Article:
• ‘Performance measures’ is missing, the Secretary is not identified, Committee meetings are missing from ‘Meeting (sic) of Directors’, and ‘Review and Results of Operations’ is not required.
  • The company has 14 members, the same as last year. There are 13 directors, all of whom have to be members. Have all but one of the past directors resigned membership?

A letter from the auditors about their independence – page 6 of the Financial Report

  • The ACNC does not require this to be lodged.

An independent opinion on the financial statements – the Independent Auditor’s Report (the ninth page of the Financial Report)

  • Reports by Australian NFPs that follow the Australian Accounting Standards are unlikely to comply with International Financial Reporting Standards. The auditor’s opinion here that they do comply is therefore unusual.
  • Whatever day in November the auditor signed his report – this information is missing – the directors’ signature a month later means that his signature was premature.
  • This is a ‘clean’ opinion.  Read here and here to draw the right conclusions from this.

What’s left at the end of the year – the Balance Sheet (page 11 of the Financial Report

  • Cash $1.32 M (including Note 4)
    • This should be ‘Cash and cash equivalents’.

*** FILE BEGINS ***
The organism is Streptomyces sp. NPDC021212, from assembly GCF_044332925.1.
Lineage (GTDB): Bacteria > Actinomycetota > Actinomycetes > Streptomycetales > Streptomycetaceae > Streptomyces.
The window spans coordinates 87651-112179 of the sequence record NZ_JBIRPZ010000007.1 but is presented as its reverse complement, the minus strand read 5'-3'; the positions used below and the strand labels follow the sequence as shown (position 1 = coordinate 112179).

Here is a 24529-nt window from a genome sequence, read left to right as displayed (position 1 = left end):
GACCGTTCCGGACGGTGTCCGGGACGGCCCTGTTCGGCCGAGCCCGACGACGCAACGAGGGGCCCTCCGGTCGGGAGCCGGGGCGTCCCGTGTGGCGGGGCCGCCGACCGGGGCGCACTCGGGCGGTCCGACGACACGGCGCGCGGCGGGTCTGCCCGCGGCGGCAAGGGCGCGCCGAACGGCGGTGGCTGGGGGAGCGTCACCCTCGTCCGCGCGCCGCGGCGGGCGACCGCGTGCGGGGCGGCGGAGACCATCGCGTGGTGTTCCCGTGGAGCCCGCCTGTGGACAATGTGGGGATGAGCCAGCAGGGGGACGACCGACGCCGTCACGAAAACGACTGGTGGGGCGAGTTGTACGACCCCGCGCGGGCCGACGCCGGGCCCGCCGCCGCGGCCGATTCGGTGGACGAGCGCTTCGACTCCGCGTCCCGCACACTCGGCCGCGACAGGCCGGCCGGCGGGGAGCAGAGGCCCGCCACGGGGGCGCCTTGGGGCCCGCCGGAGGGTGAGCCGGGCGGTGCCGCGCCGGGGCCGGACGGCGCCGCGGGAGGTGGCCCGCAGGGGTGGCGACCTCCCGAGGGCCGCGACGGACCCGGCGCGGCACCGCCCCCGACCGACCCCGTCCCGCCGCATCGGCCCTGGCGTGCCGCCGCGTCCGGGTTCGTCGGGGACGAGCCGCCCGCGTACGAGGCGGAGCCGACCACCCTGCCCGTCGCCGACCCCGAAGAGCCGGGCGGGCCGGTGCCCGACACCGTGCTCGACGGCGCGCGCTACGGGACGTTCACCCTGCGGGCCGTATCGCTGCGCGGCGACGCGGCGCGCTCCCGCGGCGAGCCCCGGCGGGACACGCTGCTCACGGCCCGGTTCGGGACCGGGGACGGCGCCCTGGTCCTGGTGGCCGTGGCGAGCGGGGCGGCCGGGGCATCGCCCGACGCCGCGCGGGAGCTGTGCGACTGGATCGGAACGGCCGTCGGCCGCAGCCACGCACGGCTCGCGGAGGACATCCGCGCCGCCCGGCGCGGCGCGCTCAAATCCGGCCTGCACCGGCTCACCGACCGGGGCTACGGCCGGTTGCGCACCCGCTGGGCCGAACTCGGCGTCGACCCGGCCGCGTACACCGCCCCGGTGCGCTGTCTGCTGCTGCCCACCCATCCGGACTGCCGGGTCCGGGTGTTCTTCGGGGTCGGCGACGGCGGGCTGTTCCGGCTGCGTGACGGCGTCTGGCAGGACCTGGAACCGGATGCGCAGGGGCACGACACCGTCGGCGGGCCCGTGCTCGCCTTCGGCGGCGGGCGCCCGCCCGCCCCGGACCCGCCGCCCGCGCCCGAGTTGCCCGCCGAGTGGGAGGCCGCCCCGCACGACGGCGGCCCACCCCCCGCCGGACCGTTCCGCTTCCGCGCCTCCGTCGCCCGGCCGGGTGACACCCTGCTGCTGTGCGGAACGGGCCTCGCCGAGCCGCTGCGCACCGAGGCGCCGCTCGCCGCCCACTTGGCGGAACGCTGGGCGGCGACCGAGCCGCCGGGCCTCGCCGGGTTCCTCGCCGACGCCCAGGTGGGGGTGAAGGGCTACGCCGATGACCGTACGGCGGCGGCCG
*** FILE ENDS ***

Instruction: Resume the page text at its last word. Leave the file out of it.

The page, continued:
• There is no explanation for why this large an amount is held, and particularly why there is $1.27 m in ‘Current Accounts’.
    • When the tax deductible money belonging to Simaid has to be kept separate, why is the balance zero?
  • Receivables $93K (including Note 5)
    • This includes assets that are normally in a group of their own.
    • Are any of these amounts of doubtful collectability?
  • Investments $5.13 M (current) plus $1.07 m (non-current) (including Note 6)
    • There is no explanation for why so much has been invested.
    • If any of the term deposits are for three months or less they should have been included in ‘Cash and cash equivalents’ (see above), not here.
    • This presentation matches neither the Accounting Standards nor the policy described in Note 1.
    • Why is ‘Staff Housing Loan’ an investment, but ‘Staff Car Loans – Unsecured’ a receivable?
      • Why are there no repayments due on the housing loan in the next 12 months?
  • Property, Plant & Equipment $2.05 m (including Note 7)
    • Freehold Land & Buildings $1.86 m
      • This class appears to use neither of the two permitted valuation models consistently.
      • Why are four of the five properties not depreciated?
    • Furniture & Equipment / Motor Vehicles: the deduction is not a provision.
    • Intangible Assets
      • These are not properly part of Property, Plant and Equipment.
    • There is no reconciliation of written down values.
  • Bank Overdraft $54K (including Note 8)
    • Note 8 explains Payables of $566K, not just bank overdraft.
    • There is no explanation why, with so much money in the bank, there is the need for the expense of an overdraft.
  • Provisions $40K (current) plus $27K (non-current) (including Note 9)
    • These are all employee benefits.
  • Payables $511K (including Note 8)